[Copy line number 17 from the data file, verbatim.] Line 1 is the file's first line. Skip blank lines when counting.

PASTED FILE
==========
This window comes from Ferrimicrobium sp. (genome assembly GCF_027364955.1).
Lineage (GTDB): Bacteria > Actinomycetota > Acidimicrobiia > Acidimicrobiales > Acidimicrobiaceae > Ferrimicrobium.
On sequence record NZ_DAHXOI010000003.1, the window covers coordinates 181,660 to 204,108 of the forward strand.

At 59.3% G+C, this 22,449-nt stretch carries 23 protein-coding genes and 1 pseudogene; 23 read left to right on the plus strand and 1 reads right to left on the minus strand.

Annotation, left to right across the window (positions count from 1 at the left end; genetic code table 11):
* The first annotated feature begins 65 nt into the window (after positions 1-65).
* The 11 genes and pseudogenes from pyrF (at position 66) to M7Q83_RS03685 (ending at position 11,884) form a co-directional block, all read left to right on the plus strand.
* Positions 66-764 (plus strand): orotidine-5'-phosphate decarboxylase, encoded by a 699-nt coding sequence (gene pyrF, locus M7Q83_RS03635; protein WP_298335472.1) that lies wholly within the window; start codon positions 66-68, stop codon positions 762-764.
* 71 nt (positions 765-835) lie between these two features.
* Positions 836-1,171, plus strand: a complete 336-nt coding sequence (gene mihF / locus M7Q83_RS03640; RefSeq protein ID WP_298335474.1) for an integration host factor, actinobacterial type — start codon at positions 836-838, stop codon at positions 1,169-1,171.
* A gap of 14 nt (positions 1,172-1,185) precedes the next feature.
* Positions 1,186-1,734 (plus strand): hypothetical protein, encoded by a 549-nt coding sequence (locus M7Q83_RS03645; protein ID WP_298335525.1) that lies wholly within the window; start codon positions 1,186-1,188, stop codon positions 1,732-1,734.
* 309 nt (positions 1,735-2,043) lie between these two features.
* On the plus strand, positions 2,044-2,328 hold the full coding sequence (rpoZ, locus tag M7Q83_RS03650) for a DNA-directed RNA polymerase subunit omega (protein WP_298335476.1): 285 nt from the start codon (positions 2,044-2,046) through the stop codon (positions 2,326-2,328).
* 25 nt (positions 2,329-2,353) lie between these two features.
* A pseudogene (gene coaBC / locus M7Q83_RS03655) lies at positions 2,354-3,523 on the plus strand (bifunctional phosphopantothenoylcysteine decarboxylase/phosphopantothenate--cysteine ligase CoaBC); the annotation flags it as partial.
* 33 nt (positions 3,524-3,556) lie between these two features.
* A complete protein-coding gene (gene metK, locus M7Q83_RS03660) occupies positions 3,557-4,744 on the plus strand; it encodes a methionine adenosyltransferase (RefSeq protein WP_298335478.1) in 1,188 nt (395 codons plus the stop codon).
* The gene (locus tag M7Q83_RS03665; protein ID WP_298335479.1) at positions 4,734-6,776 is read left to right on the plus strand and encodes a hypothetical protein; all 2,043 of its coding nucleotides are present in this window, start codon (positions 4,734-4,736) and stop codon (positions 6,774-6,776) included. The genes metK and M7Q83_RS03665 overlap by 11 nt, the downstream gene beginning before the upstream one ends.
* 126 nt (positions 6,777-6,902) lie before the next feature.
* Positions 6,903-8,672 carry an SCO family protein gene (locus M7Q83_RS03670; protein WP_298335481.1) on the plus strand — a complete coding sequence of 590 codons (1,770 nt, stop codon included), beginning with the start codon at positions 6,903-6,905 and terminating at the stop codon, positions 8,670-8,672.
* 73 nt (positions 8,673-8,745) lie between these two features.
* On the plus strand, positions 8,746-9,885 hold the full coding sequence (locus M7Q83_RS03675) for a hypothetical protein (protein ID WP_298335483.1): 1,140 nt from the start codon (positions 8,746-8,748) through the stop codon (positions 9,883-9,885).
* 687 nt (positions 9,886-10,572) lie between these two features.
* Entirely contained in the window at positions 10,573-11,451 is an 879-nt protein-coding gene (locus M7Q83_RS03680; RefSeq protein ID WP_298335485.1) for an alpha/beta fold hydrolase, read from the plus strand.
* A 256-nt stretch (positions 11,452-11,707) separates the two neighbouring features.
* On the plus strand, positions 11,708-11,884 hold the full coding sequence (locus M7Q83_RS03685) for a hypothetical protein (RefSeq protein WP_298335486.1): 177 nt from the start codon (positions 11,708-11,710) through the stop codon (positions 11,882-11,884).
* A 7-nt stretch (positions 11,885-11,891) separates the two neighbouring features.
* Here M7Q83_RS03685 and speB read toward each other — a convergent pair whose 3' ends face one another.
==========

* 33 nt (positions 3,524-3,556) lie between these two features.